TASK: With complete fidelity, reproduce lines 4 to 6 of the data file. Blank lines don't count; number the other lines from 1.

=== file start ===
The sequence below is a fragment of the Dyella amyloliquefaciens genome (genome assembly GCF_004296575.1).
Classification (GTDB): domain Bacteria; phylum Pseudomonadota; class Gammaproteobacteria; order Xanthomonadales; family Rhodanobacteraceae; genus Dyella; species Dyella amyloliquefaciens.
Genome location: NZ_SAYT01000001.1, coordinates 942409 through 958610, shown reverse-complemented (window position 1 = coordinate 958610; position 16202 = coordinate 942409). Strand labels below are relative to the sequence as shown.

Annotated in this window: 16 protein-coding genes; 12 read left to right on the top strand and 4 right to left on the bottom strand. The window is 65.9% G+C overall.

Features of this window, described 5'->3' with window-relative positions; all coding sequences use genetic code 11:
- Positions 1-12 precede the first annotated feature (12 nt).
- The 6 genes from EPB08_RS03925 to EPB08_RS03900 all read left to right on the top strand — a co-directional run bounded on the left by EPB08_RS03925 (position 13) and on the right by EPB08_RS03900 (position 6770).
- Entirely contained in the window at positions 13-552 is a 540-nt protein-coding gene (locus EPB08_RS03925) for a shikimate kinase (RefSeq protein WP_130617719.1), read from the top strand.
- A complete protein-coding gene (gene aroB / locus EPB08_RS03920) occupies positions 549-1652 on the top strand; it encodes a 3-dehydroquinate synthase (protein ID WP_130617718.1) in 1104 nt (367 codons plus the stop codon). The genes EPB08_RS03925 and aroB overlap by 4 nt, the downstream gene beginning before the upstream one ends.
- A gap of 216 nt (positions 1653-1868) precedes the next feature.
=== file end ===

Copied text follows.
Annotated in this window: 16 protein-coding genes; 12 read left to right on the top strand and 4 right to left on the bottom strand. The window is 65.9% G+C overall.

Features of this window, described 5'->3' with window-relative positions; all coding sequences use genetic code 11:
- Positions 1-12 precede the first annotated feature (12 nt).